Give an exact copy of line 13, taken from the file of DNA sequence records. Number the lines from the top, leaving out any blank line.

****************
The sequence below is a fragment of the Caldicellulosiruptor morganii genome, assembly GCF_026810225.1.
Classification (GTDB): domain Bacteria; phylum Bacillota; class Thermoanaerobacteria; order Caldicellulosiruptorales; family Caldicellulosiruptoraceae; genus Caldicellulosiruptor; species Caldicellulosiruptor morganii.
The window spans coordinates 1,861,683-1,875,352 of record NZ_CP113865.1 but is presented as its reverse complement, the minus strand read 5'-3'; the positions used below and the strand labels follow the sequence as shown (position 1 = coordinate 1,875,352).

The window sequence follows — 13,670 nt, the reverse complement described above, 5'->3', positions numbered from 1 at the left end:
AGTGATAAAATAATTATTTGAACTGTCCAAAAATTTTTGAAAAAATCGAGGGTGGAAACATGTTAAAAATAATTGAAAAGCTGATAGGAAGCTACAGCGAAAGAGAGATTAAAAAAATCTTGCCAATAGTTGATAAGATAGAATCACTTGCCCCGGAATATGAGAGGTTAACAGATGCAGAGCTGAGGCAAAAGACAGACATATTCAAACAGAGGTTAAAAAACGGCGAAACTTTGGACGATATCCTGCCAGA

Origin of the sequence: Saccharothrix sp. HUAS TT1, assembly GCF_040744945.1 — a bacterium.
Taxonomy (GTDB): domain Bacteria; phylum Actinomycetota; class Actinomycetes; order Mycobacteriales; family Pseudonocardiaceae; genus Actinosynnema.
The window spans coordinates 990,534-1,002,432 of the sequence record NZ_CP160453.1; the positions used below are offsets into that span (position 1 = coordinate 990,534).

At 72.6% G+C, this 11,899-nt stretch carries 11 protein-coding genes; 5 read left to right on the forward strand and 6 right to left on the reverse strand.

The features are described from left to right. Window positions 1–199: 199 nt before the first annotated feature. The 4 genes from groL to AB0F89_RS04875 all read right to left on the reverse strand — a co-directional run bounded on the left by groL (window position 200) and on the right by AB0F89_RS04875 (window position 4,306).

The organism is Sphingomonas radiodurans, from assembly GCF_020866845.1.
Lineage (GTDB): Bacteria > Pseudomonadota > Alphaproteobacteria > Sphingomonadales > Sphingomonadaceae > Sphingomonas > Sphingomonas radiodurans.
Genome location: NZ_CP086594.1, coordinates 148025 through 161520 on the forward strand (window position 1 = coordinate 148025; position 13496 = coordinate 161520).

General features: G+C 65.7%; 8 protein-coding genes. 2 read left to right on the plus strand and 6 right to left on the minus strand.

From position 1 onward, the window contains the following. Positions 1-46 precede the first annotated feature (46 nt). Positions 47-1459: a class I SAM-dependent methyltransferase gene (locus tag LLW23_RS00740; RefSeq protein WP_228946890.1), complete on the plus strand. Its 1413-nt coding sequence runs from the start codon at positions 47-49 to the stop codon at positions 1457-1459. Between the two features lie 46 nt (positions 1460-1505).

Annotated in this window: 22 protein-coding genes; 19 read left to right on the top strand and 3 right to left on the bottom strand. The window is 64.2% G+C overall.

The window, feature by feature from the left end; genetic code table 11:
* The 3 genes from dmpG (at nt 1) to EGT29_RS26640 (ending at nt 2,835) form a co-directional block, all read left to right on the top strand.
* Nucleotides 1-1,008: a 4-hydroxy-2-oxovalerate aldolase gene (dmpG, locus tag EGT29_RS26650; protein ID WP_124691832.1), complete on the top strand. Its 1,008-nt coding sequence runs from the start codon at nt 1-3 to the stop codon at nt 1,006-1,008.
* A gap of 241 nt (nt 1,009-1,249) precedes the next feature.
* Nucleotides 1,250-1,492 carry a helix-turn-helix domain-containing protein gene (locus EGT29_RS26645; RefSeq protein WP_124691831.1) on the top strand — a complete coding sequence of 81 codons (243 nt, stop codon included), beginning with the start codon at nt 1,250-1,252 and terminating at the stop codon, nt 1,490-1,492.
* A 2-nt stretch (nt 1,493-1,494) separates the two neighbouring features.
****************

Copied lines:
Genome location: NZ_CP086594.1, coordinates 148025 through 161520 on the forward strand (window position 1 = coordinate 148025; position 13496 = coordinate 161520).